Artist Creates Illuminated Sculptures Inside Glass Vessels By Using Traditional Japanese Paper Cutting

Published 2 years ago

Ayumi Shibata, an artist from Yokohama, Japan, creates intricate cut paper sculptures by employing traditional Japanese paper-cutting techniques. She uses translucent white paper that makes her sculptures pop out brilliantly with all the intricate details.

In an interview with DeMilked, the artist revealed, “I started paper cut 12 years ago when I was in NY. The city was noisy and everything was so fast but when I was cutting paper, I felt peace and quietness. So I just enjoyed paper cut to go back to myself.”

“I continued cut paper as my hobby for two years. After that, I got into art school and enrolled in mixed media and printmaking for four years. I started three-dimensional paper cut in the first year of school,” she added.

Today, we are featuring some of her cut paper sculptures placed inside illuminated glass vessels. Check out some of her beautiful masterpieces in the gallery below.

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Image source: Ayumi Shibata

Ayumi tried various mediums such as clay, metal, water color, wood, etc in art school but she didn’t feel any connection with any of them. “I naturally feel a connection when I’m working on paper. There’s no description, I just love paper,” she says.

Image source: Ayumi Shibata

The artist further explains that “Kami” is the Japanese word that means god, divinity, or spirit. It also means ‘paper. “In Japanese worship and in my religion of Shinto, invisible “Kami”; spirits dwell in various objects and events, places, as well as in our houses and in our bodies,” she elaborated.

Image source: Ayumi Shibata

“Ya-o-yorozu no kami, (literally means eight millions of spirits, uncountably many spirits ) who live together all around in the world. “Kami” is connected to nature. They move freely beyond time and the universe. Also “Kami” dwell on paper. In the religion of Shinto, paper is considered a sacred material,” the artist explains.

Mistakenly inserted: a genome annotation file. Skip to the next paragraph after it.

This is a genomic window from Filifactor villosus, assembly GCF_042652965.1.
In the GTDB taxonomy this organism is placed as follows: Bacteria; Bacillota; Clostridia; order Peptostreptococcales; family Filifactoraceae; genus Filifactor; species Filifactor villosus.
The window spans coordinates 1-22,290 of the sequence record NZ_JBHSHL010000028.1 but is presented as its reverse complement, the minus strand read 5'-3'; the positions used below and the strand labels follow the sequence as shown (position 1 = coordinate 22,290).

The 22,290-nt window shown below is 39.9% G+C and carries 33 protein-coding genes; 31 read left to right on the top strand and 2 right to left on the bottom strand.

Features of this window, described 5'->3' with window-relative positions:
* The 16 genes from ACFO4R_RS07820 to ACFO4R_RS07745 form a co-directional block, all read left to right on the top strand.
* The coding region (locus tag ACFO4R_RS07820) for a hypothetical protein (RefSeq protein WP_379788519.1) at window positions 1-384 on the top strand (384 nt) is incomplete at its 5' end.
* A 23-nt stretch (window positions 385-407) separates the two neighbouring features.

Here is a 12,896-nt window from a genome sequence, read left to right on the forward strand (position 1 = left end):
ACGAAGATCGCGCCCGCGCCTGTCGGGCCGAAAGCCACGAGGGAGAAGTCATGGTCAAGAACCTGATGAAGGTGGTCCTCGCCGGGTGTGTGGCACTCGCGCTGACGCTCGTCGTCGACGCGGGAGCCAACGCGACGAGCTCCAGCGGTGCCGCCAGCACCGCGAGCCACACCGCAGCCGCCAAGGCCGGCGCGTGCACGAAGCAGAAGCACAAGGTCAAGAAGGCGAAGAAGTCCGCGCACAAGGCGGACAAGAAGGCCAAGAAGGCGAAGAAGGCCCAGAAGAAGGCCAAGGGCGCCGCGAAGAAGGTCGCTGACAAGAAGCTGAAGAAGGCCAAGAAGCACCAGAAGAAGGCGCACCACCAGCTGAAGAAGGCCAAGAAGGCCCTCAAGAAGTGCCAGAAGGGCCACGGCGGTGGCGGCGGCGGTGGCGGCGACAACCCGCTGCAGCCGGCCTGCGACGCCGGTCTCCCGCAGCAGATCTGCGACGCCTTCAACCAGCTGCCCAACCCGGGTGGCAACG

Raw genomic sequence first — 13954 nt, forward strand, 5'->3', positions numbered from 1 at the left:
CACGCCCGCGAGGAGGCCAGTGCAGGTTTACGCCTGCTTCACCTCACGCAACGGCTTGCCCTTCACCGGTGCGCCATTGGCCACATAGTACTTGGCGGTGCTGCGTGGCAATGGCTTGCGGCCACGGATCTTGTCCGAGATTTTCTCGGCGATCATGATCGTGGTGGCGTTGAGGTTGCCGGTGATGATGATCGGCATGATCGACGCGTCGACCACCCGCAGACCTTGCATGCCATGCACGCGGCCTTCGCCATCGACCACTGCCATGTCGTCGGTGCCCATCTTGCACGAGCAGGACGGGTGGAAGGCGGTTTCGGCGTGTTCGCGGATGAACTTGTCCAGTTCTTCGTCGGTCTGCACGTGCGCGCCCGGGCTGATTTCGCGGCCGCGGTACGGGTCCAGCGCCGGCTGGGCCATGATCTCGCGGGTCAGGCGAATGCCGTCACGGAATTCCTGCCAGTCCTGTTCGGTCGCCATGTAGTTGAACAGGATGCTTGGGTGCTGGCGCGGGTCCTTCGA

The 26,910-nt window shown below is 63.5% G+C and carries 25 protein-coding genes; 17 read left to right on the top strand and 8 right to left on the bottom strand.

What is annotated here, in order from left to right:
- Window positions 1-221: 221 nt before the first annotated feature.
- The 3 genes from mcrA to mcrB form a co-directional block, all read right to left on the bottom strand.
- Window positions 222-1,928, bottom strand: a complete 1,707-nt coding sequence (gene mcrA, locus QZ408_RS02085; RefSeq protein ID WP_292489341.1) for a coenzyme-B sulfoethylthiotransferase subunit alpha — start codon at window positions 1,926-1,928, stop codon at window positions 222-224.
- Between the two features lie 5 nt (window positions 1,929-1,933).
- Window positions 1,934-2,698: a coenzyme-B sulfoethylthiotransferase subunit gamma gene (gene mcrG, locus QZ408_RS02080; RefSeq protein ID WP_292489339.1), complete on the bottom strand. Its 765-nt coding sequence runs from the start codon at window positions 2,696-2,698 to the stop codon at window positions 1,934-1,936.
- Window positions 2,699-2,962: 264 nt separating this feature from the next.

Image source: Ayumi Shibata

Ayumi uses her technique to express thankfulness to the “Kami” spirits for having been born in this life. She says, “Each cut,each page is a prayer. My process helps me to be quiet and clean up my mind in meditation or prayer. Through cutting the paper I feel purify my soul. By interacting with the “Kami” Spirit – material, I can connect to the “Kami” spirit’s world and our world.”

Image source: Ayumi Shibata

Ayumi’s paper sculptures are perfect balance of Yin and Yang – “Paper represents Yin, also represents material/our sensible world. The cut out space represents Yang, also represents immaterial/invisible world,” she says.

Image source: Ayumi Shibata

She further explains “Light represents spirit and life. The sun rises and breaths life into the world.”

Image source: Ayumi Shibata

The artist says, “I make space/Yang into paper/Yin, Yin and Yang melt together and become one finished piece, then light it up, light imbue spirit and life reside in.”

Image source: Ayumi Shibata

At last, Ayumi emphasized, “I believe my piece is a place to meet the material world and immaterial world.”

Image source: Ayumi Shibata

Saumya Ratan

Saumya is an explorer of all things beautiful, quirky, and heartwarming. With her knack for art, design, photography, fun trivia, and internet humor, she takes you on a journey through the lighter side of pop culture.

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